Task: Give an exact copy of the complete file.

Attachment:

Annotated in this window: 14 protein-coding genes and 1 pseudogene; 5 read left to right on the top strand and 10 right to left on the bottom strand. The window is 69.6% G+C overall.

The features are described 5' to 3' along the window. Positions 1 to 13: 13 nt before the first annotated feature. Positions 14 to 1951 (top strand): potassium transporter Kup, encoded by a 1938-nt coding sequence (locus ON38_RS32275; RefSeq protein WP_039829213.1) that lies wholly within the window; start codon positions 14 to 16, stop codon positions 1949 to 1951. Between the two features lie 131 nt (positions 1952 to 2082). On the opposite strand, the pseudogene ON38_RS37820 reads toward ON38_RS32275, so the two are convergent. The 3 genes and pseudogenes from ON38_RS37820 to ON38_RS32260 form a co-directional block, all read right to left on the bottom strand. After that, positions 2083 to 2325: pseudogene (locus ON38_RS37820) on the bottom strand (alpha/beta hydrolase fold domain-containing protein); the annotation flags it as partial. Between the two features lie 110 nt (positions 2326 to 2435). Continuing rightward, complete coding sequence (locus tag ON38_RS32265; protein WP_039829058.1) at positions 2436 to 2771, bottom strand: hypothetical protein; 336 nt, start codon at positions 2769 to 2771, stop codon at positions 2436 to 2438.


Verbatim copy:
Annotated in this window: 14 protein-coding genes and 1 pseudogene; 5 read left to right on the top strand and 10 right to left on the bottom strand. The window is 69.6% G+C overall.

The features are described 5' to 3' along the window. Positions 1 to 13: 13 nt before the first annotated feature. Positions 14 to 1951 (top strand): potassium transporter Kup, encoded by a 1938-nt coding sequence (locus ON38_RS32275; RefSeq protein WP_039829213.1) that lies wholly within the window; start codon positions 14 to 16, stop codon positions 1949 to 1951. Between the two features lie 131 nt (positions 1952 to 2082). On the opposite strand, the pseudogene ON38_RS37820 reads toward ON38_RS32275, so the two are convergent. The 3 genes and pseudogenes from ON38_RS37820 to ON38_RS32260 form a co-directional block, all read right to left on the bottom strand. After that, positions 2083 to 2325: pseudogene (locus ON38_RS37820) on the bottom strand (alpha/beta hydrolase fold domain-containing protein); the annotation flags it as partial. Between the two features lie 110 nt (positions 2326 to 2435). Continuing rightward, complete coding sequence (locus tag ON38_RS32265; protein WP_039829058.1) at positions 2436 to 2771, bottom strand: hypothetical protein; 336 nt, start codon at positions 2769 to 2771, stop codon at positions 2436 to 2438.